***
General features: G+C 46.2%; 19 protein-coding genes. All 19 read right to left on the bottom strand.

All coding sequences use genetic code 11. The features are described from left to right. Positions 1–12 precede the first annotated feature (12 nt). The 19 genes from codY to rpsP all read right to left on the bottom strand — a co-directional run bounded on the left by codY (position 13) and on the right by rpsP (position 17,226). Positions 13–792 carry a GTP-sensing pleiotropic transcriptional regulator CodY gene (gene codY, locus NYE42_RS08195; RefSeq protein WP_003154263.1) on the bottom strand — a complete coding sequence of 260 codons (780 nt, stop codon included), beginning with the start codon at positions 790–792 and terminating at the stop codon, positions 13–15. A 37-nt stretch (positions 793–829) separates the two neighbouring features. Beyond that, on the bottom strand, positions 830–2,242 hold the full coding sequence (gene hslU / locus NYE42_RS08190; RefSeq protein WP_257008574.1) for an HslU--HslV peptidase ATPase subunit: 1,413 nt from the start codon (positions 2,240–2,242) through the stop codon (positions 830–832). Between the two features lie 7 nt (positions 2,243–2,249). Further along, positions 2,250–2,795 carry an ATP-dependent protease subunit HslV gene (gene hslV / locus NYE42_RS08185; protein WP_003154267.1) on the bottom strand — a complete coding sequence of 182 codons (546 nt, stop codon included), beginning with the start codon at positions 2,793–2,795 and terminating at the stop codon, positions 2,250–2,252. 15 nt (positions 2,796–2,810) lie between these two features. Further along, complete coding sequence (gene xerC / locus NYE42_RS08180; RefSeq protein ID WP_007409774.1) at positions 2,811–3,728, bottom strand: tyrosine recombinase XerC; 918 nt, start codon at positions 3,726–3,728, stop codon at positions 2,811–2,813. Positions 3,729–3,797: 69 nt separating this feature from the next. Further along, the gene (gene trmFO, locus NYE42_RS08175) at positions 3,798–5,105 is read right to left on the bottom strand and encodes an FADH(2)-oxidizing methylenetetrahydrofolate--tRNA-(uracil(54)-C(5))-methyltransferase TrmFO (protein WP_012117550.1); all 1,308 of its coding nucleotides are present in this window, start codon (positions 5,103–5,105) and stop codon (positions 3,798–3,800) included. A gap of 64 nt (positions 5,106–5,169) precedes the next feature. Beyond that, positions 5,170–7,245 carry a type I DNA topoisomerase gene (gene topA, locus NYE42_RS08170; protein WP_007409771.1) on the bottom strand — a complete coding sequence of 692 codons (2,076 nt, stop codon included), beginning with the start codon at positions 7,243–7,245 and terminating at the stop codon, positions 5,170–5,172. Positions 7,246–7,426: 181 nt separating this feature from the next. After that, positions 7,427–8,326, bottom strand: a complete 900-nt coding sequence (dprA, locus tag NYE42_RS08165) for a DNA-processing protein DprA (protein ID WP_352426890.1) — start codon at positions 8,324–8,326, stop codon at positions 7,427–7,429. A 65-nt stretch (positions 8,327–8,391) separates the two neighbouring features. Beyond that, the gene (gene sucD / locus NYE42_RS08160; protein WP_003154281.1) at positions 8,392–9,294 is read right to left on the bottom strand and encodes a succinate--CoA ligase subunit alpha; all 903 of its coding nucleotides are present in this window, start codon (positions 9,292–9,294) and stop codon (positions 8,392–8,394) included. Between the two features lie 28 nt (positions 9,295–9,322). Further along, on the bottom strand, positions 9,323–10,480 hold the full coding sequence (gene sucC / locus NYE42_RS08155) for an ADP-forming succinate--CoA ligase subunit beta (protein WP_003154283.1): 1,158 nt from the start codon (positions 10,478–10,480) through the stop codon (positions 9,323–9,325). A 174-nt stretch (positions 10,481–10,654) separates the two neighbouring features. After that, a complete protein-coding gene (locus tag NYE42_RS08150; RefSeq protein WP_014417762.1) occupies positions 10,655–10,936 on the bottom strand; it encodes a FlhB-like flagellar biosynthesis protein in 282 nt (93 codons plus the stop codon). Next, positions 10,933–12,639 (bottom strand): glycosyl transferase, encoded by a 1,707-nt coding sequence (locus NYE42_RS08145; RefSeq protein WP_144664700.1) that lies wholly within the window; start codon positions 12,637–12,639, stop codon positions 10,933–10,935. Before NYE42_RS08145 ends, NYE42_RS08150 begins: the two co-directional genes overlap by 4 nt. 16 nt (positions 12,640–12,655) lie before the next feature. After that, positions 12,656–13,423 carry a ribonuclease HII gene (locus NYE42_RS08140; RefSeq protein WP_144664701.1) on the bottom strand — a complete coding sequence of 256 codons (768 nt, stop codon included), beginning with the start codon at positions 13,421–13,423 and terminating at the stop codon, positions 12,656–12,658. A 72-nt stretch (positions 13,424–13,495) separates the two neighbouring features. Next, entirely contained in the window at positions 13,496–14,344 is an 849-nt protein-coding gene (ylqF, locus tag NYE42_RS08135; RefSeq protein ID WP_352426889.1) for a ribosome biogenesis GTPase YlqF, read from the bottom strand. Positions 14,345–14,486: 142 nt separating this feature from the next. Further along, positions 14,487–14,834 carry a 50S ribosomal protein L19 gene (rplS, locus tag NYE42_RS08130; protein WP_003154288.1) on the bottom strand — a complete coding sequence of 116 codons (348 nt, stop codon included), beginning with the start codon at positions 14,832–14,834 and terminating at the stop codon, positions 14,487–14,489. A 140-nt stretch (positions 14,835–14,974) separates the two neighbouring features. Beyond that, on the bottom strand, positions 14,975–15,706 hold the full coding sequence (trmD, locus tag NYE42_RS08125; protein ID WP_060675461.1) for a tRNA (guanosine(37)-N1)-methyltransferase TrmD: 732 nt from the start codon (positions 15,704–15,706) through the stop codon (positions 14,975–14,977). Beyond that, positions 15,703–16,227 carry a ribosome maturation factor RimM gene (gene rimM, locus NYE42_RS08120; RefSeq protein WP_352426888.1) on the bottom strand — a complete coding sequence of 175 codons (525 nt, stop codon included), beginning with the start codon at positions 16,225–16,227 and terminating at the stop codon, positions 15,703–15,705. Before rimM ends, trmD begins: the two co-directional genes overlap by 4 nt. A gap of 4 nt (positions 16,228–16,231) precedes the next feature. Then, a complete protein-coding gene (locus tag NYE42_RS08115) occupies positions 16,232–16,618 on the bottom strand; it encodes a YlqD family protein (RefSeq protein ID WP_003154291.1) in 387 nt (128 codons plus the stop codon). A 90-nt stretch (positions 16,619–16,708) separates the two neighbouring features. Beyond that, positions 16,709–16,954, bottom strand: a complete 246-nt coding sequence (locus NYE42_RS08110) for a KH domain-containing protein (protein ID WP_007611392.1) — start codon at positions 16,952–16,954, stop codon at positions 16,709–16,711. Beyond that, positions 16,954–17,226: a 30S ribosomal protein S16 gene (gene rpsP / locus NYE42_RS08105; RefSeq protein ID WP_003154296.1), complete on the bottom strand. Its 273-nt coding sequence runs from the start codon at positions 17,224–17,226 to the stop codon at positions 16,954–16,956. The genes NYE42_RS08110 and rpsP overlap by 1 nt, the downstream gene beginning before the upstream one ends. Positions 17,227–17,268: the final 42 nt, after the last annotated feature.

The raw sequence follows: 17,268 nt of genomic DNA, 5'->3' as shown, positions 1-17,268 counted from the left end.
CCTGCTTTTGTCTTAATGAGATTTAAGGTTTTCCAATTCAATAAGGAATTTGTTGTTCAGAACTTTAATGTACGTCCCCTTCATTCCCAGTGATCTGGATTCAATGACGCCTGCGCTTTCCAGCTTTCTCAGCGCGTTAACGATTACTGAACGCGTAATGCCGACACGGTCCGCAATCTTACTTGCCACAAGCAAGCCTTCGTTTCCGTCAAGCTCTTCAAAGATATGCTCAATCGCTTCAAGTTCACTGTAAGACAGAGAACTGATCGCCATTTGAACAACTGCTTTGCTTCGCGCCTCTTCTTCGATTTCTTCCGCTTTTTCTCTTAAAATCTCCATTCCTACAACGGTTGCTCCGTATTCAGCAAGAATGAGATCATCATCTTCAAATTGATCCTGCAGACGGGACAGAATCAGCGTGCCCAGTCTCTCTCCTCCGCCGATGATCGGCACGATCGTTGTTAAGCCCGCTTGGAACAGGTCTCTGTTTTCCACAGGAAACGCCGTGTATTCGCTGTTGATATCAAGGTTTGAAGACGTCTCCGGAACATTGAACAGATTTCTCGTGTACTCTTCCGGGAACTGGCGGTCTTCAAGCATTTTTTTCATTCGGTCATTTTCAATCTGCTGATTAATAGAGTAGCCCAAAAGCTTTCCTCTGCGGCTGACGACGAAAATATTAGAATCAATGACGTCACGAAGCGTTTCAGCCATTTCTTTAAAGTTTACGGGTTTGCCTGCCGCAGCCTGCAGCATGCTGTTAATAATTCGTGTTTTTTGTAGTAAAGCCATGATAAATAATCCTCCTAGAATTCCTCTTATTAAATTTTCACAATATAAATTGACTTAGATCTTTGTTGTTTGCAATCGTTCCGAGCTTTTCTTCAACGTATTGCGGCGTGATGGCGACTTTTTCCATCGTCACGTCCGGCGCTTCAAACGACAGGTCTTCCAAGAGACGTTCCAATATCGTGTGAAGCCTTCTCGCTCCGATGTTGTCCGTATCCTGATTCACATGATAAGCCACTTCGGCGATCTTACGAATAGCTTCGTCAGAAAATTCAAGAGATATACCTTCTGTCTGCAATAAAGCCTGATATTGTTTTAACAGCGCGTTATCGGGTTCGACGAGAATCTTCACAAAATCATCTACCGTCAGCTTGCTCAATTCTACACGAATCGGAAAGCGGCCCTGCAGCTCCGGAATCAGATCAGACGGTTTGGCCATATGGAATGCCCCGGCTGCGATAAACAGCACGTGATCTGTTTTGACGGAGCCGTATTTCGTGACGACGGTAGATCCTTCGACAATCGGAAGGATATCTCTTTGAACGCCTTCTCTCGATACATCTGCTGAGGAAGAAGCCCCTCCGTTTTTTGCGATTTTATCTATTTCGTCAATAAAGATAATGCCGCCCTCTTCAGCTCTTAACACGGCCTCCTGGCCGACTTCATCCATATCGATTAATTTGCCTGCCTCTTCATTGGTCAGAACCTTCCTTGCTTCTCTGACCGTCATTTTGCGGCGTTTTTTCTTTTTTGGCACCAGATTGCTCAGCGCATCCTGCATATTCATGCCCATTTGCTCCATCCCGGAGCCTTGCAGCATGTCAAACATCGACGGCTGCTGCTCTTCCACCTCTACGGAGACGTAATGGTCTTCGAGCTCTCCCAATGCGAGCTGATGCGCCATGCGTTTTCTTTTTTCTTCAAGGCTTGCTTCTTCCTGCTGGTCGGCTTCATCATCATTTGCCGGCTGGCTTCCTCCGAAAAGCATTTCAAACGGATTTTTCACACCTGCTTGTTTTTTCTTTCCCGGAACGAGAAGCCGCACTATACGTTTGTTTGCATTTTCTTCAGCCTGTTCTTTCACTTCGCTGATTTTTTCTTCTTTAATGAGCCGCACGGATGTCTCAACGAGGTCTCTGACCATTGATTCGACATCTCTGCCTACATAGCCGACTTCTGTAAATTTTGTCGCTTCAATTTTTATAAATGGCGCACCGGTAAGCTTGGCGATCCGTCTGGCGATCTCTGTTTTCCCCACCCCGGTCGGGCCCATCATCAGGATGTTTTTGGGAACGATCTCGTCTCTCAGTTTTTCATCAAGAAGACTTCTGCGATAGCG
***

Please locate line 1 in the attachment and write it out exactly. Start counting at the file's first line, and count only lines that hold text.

General features: G+C 46.2%; 19 protein-coding genes. All 19 read right to left on the bottom strand.